As the Fourth Industrial Revolution (4IR) begins to mature globally, opportunities in the fields of industrial robotics, digital sales and cybersecurity are likely to open-up in South Africa. This is according to South African information and communications technology (ICT) giant Vodacom’s terminal managing executive Davide Tacchino.
Tacchino explains that big data, 5G and cloud computing are also likely to become increasingly common features of everyday life in the country. “Solutions within the security and automation space using the Internet of Things (IoT) are also likely to become more readily available” notes Tacchino.
Tacchino tells the Italian Chamber that Vodacom, a patron member at ItalCham, has a massive number of projects and initiatives using 4IR technology. There are already finalized projects, in the field of big data and Artificial Intelligence (AI), digital sales and logistics, digital customer care and AI, including Vodacom’s very own TOBi, a chatbot answering questions from customers.
“There are other very advanced companies in terms of 4IR and in general it seems SA is progressing forward from third Industrial Revolution technologies with ongoing developments in automation and digital marketing” Tacchino notes. Several promising signs are nevertheless apparent, not least the fact that South Africa is home to the world's largest 3D printer, an initiative funded by the Department of Science and Technology and undertaken by the Centre for Scientific and Industrial Research in partnership with South African firm Aerosud Innovation Centre. Since 2016, the Government has adopted the Additive Manufacturing Strategy which incorporates and integrates new technologies in the sector.
In 2019 a Presidential Commission on the Fourth Industrial Revolution has been established, while the Department of Trade, Industry and Competition has adopted the strategy for industrial production and future technologies with a focus on emerging digital technologies. Moreover, government has backed the use of blockchain technology as a sector that can ameliorate the country’s employment crisis and the country is developing innovative technologies in the field of drones, including for SMEs. In the communications sector, there are around 161 telephone subscriptions for every 100 people.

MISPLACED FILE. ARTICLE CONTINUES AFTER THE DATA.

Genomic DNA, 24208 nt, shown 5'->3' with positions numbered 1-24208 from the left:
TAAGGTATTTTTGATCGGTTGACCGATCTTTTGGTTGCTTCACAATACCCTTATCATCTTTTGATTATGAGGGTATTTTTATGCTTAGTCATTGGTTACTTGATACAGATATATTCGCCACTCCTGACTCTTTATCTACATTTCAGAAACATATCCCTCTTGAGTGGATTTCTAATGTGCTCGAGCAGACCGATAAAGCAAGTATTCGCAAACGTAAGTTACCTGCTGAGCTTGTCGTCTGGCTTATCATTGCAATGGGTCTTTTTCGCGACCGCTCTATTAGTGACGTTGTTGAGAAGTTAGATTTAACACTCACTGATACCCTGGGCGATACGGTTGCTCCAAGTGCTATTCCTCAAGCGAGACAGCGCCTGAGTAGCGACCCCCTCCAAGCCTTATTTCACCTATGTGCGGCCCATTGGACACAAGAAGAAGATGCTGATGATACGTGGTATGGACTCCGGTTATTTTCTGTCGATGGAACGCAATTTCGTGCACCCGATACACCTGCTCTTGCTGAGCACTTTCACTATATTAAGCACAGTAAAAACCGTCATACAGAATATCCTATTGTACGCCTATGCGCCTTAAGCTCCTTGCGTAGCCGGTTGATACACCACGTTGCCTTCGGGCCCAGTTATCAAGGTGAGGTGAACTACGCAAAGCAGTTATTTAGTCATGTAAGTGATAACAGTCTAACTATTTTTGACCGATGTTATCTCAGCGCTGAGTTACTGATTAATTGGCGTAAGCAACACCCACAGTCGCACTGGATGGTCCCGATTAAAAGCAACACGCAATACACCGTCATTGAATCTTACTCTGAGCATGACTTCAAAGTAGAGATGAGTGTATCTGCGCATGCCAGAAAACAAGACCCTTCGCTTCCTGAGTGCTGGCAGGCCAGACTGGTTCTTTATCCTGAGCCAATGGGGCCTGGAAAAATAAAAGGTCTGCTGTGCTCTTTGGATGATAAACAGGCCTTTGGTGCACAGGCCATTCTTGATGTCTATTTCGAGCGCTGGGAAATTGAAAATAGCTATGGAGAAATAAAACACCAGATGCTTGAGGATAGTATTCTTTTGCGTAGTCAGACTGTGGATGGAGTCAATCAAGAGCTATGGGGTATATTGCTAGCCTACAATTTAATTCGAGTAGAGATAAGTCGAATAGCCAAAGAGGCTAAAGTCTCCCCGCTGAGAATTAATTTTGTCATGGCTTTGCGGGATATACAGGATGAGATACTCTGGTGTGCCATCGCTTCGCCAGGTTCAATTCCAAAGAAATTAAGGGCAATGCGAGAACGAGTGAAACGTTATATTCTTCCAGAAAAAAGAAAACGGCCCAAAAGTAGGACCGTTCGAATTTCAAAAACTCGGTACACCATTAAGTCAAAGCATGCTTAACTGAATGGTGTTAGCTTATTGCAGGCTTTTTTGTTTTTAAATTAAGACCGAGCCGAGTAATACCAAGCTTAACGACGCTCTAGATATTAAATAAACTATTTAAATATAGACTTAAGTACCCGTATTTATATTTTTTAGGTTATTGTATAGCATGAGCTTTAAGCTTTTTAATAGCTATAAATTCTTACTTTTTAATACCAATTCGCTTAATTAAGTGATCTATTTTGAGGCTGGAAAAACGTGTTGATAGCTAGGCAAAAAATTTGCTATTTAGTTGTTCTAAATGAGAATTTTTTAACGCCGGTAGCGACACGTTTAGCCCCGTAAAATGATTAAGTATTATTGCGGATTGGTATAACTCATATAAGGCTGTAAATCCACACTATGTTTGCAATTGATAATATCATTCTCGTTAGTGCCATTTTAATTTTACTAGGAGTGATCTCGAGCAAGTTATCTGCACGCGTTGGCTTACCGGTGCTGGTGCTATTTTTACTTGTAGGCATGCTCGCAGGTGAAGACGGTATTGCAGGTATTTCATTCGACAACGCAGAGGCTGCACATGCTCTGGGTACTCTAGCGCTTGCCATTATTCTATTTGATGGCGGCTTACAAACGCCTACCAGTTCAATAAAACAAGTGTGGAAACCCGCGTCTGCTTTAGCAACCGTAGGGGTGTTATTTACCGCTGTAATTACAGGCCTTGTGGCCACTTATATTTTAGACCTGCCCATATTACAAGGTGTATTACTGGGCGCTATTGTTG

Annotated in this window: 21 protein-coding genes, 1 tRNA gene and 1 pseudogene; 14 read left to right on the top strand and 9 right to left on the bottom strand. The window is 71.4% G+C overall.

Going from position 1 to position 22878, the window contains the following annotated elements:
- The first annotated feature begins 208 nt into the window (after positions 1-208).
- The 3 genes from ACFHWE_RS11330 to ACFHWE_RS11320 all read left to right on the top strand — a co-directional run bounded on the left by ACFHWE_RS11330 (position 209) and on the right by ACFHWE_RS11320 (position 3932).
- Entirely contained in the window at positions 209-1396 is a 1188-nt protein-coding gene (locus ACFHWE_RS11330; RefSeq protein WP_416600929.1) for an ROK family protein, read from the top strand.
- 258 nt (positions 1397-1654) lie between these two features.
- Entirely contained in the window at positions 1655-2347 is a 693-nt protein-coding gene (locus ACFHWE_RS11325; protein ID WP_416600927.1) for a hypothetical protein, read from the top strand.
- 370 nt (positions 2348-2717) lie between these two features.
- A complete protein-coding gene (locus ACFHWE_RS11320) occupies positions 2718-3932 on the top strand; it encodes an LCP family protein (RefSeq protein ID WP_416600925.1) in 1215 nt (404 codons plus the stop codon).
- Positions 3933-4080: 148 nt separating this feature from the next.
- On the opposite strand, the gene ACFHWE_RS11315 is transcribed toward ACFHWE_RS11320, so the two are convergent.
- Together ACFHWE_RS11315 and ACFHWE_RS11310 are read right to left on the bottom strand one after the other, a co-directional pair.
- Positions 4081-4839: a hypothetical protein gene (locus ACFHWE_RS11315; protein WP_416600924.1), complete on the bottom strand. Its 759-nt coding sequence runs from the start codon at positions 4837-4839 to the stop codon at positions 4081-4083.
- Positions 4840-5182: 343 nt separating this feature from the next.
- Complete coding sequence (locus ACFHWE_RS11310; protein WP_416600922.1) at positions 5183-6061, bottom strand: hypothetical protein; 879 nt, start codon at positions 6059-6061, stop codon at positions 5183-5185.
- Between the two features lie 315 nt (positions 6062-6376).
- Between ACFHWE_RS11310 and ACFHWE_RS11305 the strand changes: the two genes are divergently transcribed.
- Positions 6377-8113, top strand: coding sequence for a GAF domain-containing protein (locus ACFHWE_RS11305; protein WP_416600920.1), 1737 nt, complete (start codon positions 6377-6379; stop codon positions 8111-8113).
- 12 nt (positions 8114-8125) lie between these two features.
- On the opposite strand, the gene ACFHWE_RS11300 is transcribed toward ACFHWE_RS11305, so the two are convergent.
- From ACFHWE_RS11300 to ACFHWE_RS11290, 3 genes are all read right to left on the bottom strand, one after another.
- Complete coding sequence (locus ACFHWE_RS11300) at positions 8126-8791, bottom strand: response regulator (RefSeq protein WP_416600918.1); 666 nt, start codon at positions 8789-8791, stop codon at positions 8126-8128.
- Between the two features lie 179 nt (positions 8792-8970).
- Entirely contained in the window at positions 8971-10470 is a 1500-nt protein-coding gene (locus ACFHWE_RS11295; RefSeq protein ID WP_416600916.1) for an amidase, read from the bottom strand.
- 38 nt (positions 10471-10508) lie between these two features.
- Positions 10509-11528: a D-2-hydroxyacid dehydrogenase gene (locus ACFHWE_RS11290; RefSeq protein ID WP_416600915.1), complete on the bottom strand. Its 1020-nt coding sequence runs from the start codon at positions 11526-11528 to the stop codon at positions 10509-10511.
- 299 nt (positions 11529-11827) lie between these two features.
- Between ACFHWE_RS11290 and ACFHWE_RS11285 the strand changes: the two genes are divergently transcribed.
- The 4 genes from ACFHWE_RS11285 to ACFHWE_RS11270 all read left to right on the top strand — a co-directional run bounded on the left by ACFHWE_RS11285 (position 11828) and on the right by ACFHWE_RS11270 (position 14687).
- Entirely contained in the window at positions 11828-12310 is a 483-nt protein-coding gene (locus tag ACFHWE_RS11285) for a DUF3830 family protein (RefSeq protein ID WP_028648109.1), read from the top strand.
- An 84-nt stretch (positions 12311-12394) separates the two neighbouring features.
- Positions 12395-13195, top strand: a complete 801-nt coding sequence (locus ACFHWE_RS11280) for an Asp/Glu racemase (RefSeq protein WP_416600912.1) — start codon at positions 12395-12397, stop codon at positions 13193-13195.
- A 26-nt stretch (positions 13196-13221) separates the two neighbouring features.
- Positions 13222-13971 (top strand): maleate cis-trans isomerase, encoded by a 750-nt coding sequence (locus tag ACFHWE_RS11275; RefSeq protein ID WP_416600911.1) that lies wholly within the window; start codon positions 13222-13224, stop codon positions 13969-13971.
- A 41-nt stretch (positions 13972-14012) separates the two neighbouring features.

South Africa is among the 40 states that invest most heavily in Research and Development. More than twenty academic institutions have a technology transfer office, with nine of its national universities appearing in the QS World University Ranking. South Africa is one of the strongest economic leaders on the continent and despite its slow pace in embracing the Fourth Industrial Revolution it boasts one of the largest innovative ecosystems in Africa. The Swot Analysis below shows South Africa's strengths and weaknesses in terms of its ability to embrace 4IR technology.
The SWOT analysis shows that on one hand the ground for a fourth industrial revolution has been set. Solidity from a legal, banking and financial point of view, and a policy aimed at internationalization and cooperation with other countries both act in SA’s favor in terms of technology uptake. Challenges that the country faces include bureaucratic inefficiency, poor education, digital illiteracy, and skills mismatching
Italy-South Africa Partnership
Italcham has strategically identified the 4IR sector as a key area of focus between Italy and South Africa. Italy’s excellence in this field, the relatively low uptake in 4IR technology in SA and the South African government’s focus on improvement in this field all constitute strong motivations for the growth of Italy-SA partnership in this field. To this effect the Chamber has set-up a working group to identify and develop opportunities in the field of 4IR.
The prospects for the growth of the sector are bolstered by the excellent institutional relations between Italy and South Africa. The activities of the Italian cooperation with South Africa have been regulated since 1996 by a Memorandum of Understanding and over the years numerous initiatives have been carried out in the fields of governance, environment, support to education and health. Furthermore, one of the roles of the Italian Embassy in South Africa is to promote bilateral cooperation in the field of scientific and technological research, support the excellence of the Italian research system abroad and establish and maintain solid relations with the community of Italian scientists abroad.
The scientific and technological cooperation between Italy and South Africa develops on the guidelines defined through the bilateral agreement that was signed in 1998 and 2000. The relationship between Italy and South Africa is renewed by the Call for Proposals released by the Italy South Africa Joint Research Program (ISARP) for the years 2018/ 2020, in which they were awarded projects that are consistent with the strategic priorities of both countries.
Finally, a vital feature of the ongoing cooperation between South Africa and Italy’s technological frontiers is represented by the Italy-South Africa Summit held in Johannesburg for the last six years and organized by Italian think tank The Europe House – Ambrosetti. Last year’s event hosted the I am Tech Africa exhibition, an annual forum where production and other product innovations are presented.
This Article was initially published in the Italian South African Chamber of Trade and Industries’ Annual Directory. Click here to see the full version of the publication.